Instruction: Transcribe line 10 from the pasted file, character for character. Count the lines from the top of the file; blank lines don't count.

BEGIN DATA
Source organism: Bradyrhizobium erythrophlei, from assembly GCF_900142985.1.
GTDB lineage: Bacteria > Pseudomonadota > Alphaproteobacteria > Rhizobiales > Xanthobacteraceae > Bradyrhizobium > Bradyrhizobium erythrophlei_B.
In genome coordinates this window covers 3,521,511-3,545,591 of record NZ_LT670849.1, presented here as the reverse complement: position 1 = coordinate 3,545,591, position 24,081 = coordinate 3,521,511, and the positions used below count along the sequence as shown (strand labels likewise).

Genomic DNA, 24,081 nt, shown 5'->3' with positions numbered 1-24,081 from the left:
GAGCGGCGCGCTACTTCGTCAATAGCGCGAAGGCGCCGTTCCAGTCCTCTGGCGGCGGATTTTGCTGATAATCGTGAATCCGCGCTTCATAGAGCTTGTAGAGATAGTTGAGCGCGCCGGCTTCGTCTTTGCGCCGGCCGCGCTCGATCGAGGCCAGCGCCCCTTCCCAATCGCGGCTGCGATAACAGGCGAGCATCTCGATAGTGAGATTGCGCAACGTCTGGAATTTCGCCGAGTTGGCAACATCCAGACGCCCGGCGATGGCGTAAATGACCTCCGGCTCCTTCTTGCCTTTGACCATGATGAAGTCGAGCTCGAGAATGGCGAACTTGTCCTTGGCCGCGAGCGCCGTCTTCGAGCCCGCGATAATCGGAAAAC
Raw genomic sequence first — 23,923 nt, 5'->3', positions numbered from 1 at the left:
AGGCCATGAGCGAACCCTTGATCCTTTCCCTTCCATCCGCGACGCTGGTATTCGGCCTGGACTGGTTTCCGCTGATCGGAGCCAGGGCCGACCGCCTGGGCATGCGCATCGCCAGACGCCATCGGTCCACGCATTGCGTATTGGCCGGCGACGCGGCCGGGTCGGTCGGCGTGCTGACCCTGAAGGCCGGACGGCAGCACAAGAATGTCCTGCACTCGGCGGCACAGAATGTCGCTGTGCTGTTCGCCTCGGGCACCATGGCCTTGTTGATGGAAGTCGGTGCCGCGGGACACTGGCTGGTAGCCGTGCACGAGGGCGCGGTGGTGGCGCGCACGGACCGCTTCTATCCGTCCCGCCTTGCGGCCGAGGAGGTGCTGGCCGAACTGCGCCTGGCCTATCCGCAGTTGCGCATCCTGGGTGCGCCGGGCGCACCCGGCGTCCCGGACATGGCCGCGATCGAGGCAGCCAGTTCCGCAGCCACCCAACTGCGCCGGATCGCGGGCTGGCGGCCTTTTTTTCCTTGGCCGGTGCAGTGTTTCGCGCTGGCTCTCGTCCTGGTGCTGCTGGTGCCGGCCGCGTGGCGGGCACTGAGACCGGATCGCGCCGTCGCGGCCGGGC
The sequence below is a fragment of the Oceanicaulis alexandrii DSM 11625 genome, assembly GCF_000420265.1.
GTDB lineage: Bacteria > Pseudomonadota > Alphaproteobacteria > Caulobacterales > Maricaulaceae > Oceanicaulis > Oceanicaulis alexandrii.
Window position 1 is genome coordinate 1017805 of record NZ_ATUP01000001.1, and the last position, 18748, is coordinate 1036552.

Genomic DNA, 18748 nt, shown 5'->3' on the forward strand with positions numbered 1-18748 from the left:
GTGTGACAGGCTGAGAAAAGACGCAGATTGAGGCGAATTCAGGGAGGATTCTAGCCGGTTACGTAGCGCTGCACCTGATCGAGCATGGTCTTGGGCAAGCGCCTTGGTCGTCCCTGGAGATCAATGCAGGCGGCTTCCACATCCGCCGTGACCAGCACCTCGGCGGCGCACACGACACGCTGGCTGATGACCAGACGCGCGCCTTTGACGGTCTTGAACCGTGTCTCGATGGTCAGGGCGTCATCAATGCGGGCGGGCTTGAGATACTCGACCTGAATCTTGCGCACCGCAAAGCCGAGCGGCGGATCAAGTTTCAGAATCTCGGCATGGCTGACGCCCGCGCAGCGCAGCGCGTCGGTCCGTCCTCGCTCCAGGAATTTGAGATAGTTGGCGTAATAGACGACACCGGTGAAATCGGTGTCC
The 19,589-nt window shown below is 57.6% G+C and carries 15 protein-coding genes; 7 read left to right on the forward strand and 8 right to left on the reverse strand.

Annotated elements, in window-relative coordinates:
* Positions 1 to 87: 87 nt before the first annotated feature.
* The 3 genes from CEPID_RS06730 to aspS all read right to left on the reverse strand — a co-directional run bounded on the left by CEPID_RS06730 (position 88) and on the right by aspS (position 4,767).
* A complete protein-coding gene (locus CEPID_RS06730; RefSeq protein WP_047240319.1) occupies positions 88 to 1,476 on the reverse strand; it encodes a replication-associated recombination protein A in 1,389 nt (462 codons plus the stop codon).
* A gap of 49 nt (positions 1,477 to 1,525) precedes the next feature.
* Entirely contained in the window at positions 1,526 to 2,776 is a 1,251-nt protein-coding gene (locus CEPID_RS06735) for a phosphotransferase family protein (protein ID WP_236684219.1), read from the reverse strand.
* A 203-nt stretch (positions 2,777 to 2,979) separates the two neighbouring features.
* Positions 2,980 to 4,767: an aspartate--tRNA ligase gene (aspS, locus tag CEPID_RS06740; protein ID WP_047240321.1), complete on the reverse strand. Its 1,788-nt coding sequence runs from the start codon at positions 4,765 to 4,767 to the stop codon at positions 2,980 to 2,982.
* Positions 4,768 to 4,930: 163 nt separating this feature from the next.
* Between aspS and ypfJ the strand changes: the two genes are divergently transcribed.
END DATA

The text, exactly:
Window position 1 is genome coordinate 1017805 of record NZ_ATUP01000001.1, and the last position, 18748, is coordinate 1036552.